1. At the end of 2004, I accepted an invitation from the Institute of Advanced Study at the University of Bologna, where I spent three months as a senior researcher. During that time, I had deep and wide-ranging discussions with Professors Alessandro Russo and Claudia Pozzana, who gave me a number of essays, including How to Translate Cultural Revolution for my perusal. Our discussions touched on many problems, but the Cultural Revolution and depoliticization were the central topics. I benefited considerably from these discussions, and this essay is a product of those discussions, and my later reflections on them. I owe Alessandro Russo and Claudia Pozzana my deep thanks, for without meeting and discussing with them, this essay could not have been written. For another view of depoliticization, see Carl Schmitts analysis, which links the depoliticization process to the four-century long history of successive spheres of neutralization in European thought and culture (Schmitt 1993) . Schmitt, for whom the central practical political problem in the 1920s was the containment of the rising power of the working class, sought a new form of relationship between the political and the economic, neither laissez-faire nor social-democratic. The unsystematic interpenetration of the political and the economic during the 1920s was, from this perspective, a mistake and a danger. Schmitts concept of neutralization, although specific to Western intellectual and political history, could have utility in other contexts. See preceding footnote.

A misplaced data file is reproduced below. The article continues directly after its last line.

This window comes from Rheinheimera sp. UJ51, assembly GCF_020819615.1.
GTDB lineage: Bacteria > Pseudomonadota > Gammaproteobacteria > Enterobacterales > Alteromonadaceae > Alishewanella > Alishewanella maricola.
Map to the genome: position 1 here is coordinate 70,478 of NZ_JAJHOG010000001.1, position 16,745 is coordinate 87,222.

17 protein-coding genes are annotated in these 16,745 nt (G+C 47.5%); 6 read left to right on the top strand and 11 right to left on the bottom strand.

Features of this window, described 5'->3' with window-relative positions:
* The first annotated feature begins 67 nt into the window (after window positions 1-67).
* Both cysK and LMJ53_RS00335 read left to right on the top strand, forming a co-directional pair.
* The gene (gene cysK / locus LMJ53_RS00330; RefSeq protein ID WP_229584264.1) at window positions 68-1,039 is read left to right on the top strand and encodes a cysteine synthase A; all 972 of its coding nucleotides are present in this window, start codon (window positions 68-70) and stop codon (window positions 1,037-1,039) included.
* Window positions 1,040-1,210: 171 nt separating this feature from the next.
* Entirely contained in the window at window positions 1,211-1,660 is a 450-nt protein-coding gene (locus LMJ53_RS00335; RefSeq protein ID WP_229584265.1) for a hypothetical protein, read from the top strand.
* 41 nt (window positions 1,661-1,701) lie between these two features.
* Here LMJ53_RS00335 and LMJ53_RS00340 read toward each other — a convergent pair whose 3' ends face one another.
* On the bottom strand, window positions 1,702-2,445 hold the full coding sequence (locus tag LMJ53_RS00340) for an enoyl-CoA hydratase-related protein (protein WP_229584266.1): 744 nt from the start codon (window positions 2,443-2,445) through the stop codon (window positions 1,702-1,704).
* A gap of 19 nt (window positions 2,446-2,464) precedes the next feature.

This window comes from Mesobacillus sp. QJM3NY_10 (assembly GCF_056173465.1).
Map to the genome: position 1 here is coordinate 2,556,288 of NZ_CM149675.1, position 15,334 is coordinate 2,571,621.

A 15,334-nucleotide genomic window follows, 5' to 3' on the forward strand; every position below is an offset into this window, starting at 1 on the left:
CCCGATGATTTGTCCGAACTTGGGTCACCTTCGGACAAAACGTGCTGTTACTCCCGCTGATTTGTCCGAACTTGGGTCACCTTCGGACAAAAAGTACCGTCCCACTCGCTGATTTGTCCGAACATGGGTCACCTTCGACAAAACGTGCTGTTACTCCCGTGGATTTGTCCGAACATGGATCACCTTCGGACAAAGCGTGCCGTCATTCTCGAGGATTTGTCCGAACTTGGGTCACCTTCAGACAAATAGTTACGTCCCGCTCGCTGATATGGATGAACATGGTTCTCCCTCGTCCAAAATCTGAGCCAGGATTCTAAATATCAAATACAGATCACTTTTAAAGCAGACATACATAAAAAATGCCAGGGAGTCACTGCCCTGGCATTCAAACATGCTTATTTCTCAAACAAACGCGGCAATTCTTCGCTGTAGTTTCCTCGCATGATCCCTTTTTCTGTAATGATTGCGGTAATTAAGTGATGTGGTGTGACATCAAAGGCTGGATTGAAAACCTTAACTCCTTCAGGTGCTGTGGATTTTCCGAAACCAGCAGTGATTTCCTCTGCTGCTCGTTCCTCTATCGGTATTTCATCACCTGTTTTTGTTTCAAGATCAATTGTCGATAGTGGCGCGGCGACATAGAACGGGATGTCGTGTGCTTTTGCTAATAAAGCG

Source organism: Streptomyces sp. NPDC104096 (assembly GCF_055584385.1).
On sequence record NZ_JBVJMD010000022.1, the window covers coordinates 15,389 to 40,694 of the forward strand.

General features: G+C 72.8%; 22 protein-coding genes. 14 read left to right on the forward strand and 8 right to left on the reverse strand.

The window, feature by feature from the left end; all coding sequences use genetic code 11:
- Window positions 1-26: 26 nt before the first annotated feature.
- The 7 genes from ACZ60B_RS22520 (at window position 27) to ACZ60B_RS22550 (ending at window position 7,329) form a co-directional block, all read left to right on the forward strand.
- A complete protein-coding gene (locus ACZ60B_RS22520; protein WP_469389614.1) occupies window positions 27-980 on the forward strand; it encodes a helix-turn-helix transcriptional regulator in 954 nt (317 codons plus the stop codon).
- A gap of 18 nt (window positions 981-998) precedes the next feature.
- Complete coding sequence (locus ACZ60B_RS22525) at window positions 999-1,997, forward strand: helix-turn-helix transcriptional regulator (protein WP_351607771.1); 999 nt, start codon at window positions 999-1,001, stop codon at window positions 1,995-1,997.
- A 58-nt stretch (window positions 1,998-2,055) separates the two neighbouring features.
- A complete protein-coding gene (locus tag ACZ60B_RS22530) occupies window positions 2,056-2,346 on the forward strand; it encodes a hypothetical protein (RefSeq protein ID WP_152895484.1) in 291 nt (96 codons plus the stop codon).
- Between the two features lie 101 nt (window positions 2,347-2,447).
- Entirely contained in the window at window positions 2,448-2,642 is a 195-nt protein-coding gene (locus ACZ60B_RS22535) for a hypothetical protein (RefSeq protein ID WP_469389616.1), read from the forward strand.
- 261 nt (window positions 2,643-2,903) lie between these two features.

References
Althusser, Louis (1971) Ideology and Ideological State Apparatuses (Notes towards an investigation) in Althusser, Lenin and Philosophy and Other Essays. Ben Brewster, trans., Monthly Review Press, 127188. Schmitt, Carl (1993) The Age of Neutralizations and Depoliticizations, (1929) Telos 96, Summer, 130143.

Authors biography WANG Hui is professor in the College of Humanities and Social Sciences, Tsing Hua University, Beijing, where he also heads the Institute for Advanced Studies in Humanities and Social Sciences. An executive editor of the monthly journal, Du-Shu, Wang Hui is a leading intellectual in China. His major research areas include Chinese intellectual history and modern Chinese literature. His books include The Rise of Modern Chinese Thought ( ) (2004), Chinas New Order (2003), For a New Asia ( ) (2003). He serves on the board of Positions: East Asian Cultural Critique, Critical Asian Studies, Post-Colonial Studies, The Traces, Twenty Fist Century ( ), Chinas Scholarship ( ). Contact address: Department of Literature and Language, School of Humanities and Social Sciences, Tsinghua University, Beijing, 100084, Peoples Republic of China Translators biography Christopher Connery, editor of this issue, is Professor of Literature, Cultural Studies, and History at the University of California Santa Cruz, USA, where he also co-directs the Center for Cultural Studies. His published work includes Empire of the Text: Writing and Authority in Early Imperial China, and numerous articles on capitalist ideologies of space, and the global 1960s. Contact address: 104 Pine Place, Santa Cruz CA, 95060, USA